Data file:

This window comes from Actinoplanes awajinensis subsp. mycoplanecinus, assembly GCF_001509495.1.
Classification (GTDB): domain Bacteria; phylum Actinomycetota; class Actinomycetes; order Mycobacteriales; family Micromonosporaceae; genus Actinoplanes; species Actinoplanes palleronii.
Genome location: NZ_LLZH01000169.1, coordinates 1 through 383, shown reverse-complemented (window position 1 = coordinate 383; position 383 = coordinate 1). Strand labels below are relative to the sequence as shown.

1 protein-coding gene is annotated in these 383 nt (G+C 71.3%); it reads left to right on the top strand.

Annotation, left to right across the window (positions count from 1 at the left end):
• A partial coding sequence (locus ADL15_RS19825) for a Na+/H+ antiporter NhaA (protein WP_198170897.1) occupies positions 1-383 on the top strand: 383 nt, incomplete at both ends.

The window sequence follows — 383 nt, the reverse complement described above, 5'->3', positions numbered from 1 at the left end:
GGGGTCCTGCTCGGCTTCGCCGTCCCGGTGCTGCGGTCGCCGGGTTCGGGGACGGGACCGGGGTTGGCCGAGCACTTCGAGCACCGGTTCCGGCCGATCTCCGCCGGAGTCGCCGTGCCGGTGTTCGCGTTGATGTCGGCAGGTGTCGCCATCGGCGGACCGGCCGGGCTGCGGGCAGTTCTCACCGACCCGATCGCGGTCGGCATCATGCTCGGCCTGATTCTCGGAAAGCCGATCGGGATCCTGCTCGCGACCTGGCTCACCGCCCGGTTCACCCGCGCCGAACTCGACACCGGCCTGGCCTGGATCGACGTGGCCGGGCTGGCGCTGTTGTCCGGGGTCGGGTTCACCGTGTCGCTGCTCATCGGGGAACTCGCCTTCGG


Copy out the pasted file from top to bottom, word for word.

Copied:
This window comes from Actinoplanes awajinensis subsp. mycoplanecinus, assembly GCF_001509495.1.
Classification (GTDB): domain Bacteria; phylum Actinomycetota; class Actinomycetes; order Mycobacteriales; family Micromonosporaceae; genus Actinoplanes; species Actinoplanes palleronii.
Genome location: NZ_LLZH01000169.1, coordinates 1 through 383, shown reverse-complemented (window position 1 = coordinate 383; position 383 = coordinate 1). Strand labels below are relative to the sequence as shown.

1 protein-coding gene is annotated in these 383 nt (G+C 71.3%); it reads left to right on the top strand.

Annotation, left to right across the window (positions count from 1 at the left end):
• A partial coding sequence (locus ADL15_RS19825) for a Na+/H+ antiporter NhaA (protein WP_198170897.1) occupies positions 1-383 on the top strand: 383 nt, incomplete at both ends.

The window sequence follows — 383 nt, the reverse complement described above, 5'->3', positions numbered from 1 at the left end:
GGGGTCCTGCTCGGCTTCGCCGTCCCGGTGCTGCGGTCGCCGGGTTCGGGGACGGGACCGGGGTTGGCCGAGCACTTCGAGCACCGGTTCCGGCCGATCTCCGCCGGAGTCGCCGTGCCGGTGTTCGCGTTGATGTCGGCAGGTGTCGCCATCGGCGGACCGGCCGGGCTGCGGGCAGTTCTCACCGACCCGATCGCGGTCGGCATCATGCTCGGCCTGATTCTCGGAAAGCCGATCGGGATCCTGCTCGCGACCTGGCTCACCGCCCGGTTCACCCGCGCCGAACTCGACACCGGCCTGGCCTGGATCGACGTGGCCGGGCTGGCGCTGTTGTCCGGGGTCGGGTTCACCGTGTCGCTGCTCATCGGGGAACTCGCCTTCGG